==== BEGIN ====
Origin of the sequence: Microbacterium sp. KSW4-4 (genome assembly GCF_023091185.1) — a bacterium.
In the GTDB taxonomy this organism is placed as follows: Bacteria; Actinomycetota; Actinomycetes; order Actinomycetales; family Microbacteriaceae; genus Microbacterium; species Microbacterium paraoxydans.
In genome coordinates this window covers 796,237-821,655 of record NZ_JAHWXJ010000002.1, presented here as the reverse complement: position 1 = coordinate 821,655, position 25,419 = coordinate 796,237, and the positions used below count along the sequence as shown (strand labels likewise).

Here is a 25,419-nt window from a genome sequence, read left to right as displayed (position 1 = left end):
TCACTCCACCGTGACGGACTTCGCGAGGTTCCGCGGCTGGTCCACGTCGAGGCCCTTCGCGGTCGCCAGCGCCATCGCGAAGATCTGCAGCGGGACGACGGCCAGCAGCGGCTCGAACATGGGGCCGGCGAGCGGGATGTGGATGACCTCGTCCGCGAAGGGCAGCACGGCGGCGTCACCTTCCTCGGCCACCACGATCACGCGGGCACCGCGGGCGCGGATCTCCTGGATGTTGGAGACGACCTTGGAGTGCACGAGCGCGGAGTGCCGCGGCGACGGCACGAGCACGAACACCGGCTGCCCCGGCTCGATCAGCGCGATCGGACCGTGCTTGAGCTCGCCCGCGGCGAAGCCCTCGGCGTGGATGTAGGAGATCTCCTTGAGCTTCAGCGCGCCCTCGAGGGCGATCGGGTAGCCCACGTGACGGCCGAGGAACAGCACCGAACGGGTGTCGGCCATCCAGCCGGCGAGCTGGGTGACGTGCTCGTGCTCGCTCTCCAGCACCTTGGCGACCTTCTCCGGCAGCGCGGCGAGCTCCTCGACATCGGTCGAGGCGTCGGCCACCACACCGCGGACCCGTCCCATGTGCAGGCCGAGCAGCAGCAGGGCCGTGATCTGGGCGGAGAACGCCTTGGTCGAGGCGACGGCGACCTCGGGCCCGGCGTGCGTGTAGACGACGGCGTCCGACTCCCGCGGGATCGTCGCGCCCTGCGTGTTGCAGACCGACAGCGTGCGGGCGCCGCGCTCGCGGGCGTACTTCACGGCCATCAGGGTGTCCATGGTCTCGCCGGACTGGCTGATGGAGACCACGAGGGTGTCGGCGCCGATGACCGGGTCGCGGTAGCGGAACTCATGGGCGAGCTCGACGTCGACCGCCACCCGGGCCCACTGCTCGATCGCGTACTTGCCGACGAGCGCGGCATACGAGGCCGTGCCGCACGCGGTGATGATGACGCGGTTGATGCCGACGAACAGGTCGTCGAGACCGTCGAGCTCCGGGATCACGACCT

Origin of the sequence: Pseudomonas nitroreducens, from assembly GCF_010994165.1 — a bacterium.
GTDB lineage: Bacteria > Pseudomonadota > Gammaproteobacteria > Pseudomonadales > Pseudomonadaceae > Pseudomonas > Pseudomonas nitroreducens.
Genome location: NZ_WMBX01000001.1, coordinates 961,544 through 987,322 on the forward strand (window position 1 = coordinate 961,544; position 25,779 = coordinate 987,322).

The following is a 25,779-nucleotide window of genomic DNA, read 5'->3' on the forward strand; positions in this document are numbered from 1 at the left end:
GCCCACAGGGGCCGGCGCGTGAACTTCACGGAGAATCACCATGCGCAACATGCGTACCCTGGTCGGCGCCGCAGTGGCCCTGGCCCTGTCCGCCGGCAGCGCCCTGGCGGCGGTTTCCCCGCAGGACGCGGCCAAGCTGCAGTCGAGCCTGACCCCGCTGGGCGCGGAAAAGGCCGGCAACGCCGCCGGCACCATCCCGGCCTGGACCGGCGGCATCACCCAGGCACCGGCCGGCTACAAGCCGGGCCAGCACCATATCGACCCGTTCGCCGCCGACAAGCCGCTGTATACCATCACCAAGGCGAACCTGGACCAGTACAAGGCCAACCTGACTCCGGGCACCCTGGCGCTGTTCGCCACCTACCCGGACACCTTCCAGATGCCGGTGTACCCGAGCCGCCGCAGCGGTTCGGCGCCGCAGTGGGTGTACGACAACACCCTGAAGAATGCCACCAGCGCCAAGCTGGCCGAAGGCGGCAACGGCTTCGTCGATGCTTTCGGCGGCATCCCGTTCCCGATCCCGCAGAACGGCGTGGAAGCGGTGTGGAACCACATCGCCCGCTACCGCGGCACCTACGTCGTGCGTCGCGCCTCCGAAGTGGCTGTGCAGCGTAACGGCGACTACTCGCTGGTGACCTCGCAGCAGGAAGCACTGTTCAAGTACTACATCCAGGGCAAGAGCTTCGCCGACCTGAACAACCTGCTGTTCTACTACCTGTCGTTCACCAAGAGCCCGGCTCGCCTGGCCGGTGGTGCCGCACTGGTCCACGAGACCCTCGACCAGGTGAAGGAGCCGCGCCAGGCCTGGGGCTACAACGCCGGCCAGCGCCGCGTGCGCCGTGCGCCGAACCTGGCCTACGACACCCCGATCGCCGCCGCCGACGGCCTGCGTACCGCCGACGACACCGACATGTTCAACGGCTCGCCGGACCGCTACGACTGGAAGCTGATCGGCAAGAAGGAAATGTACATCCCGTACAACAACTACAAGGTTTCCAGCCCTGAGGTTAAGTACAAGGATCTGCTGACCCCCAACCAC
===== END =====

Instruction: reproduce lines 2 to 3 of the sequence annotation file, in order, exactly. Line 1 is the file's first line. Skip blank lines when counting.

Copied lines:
In the GTDB taxonomy this organism is placed as follows: Bacteria; Actinomycetota; Actinomycetes; order Actinomycetales; family Microbacteriaceae; genus Microbacterium; species Microbacterium paraoxydans.
In genome coordinates this window covers 796,237-821,655 of record NZ_JAHWXJ010000002.1, presented here as the reverse complement: position 1 = coordinate 821,655, position 25,419 = coordinate 796,237, and the positions used below count along the sequence as shown (strand labels likewise).